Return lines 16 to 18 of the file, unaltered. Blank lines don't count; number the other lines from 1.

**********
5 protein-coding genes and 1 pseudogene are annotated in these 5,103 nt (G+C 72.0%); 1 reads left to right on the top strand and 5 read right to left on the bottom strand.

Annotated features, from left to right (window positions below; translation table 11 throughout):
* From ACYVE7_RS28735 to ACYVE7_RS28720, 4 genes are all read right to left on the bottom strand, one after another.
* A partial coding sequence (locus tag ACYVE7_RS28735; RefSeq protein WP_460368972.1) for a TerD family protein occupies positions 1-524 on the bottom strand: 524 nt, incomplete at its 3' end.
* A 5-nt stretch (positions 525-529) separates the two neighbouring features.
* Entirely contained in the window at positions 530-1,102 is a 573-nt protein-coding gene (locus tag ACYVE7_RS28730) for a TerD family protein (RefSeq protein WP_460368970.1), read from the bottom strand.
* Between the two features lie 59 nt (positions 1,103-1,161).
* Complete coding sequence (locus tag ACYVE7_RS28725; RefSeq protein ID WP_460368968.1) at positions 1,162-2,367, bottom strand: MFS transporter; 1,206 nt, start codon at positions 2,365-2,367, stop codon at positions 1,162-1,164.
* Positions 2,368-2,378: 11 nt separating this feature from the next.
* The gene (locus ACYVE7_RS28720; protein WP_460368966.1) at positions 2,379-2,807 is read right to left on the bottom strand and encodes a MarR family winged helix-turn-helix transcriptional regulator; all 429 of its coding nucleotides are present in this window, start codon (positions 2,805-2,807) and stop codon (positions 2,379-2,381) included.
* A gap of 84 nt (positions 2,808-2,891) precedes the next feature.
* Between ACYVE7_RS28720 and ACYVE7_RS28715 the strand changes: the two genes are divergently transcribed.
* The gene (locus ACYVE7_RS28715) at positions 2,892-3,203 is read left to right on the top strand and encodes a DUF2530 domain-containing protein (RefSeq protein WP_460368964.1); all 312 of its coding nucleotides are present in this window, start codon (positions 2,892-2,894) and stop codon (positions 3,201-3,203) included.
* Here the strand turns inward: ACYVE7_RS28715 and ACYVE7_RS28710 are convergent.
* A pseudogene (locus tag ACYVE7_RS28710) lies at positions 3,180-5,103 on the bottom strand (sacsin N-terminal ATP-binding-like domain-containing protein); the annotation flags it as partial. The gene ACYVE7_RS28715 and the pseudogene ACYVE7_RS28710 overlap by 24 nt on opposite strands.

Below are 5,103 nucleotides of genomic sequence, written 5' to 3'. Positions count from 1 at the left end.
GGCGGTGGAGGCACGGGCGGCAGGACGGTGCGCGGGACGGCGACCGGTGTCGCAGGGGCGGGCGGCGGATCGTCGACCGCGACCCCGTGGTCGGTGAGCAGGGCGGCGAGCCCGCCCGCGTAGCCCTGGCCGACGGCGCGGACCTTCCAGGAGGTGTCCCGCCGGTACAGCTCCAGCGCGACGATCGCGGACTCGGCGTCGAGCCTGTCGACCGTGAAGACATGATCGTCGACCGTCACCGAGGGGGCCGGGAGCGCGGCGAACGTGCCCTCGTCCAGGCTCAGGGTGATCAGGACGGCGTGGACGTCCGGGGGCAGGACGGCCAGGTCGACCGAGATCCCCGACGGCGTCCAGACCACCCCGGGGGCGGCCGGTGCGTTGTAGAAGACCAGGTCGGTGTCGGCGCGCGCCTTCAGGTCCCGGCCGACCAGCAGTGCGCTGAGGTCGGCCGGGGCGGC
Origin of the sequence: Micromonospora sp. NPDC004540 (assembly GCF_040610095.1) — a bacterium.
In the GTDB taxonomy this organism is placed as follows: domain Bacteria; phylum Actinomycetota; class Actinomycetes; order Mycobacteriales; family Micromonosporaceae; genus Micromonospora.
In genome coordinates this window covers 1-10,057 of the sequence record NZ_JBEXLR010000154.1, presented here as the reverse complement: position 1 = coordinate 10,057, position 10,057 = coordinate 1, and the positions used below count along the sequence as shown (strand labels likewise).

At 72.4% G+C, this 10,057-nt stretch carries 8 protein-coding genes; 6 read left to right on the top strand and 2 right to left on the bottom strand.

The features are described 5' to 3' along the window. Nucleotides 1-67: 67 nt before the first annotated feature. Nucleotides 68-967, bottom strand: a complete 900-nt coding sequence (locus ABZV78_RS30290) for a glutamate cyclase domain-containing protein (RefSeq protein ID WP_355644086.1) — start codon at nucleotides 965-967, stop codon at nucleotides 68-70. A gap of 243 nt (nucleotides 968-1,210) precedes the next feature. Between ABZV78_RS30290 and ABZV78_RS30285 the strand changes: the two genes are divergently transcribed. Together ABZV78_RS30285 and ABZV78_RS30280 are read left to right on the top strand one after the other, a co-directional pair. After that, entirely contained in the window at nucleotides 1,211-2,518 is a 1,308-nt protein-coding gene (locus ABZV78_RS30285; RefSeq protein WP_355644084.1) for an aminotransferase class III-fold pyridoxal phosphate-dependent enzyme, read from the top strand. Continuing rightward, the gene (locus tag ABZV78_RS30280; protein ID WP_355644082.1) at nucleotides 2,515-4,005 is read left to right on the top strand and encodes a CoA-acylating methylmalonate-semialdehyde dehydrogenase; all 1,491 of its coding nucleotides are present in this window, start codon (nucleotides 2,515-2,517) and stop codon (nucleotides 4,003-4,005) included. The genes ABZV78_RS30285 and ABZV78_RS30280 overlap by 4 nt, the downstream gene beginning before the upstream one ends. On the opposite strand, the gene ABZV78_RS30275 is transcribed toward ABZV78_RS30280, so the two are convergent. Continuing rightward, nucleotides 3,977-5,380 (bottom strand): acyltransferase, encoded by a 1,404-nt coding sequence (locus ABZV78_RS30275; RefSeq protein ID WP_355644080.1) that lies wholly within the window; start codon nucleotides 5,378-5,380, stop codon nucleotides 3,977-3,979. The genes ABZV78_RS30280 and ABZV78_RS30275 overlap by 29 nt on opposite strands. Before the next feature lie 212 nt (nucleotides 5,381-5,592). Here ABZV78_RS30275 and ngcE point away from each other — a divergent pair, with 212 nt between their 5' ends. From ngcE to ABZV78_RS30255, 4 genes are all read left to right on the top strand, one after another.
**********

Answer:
Below are 5,103 nucleotides of genomic sequence, written 5' to 3'. Positions count from 1 at the left end.
GGCGGTGGAGGCACGGGCGGCAGGACGGTGCGCGGGACGGCGACCGGTGTCGCAGGGGCGGGCGGCGGATCGTCGACCGCGACCCCGTGGTCGGTGAGCAGGGCGGCGAGCCCGCCCGCGTAGCCCTGGCCGACGGCGCGGACCTTCCAGGAGGTGTCCCGCCGGTACAGCTCCAGCGCGACGATCGCGGACTCGGCGTCGAGCCTGTCGACCGTGAAGACATGATCGTCGACCGTCACCGAGGGGGCCGGGAGCGCGGCGAACGTGCCCTCGTCCAGGCTCAGGGTGATCAGGACGGCGTGGACGTCCGGGGGCAGGACGGCCAGGTCGACCGAGATCCCCGACGGCGTCCAGACCACCCCGGGGGCGGCCGGTGCGTTGTAGAAGACCAGGTCGGTGTCGGCGCGCGCCTTCAGGTCCCGGCCGACCAGCAGTGCGCTGAGGTCGGCCGGGGCGGC
Origin of the sequence: Micromonospora sp. NPDC004540 (assembly GCF_040610095.1) — a bacterium.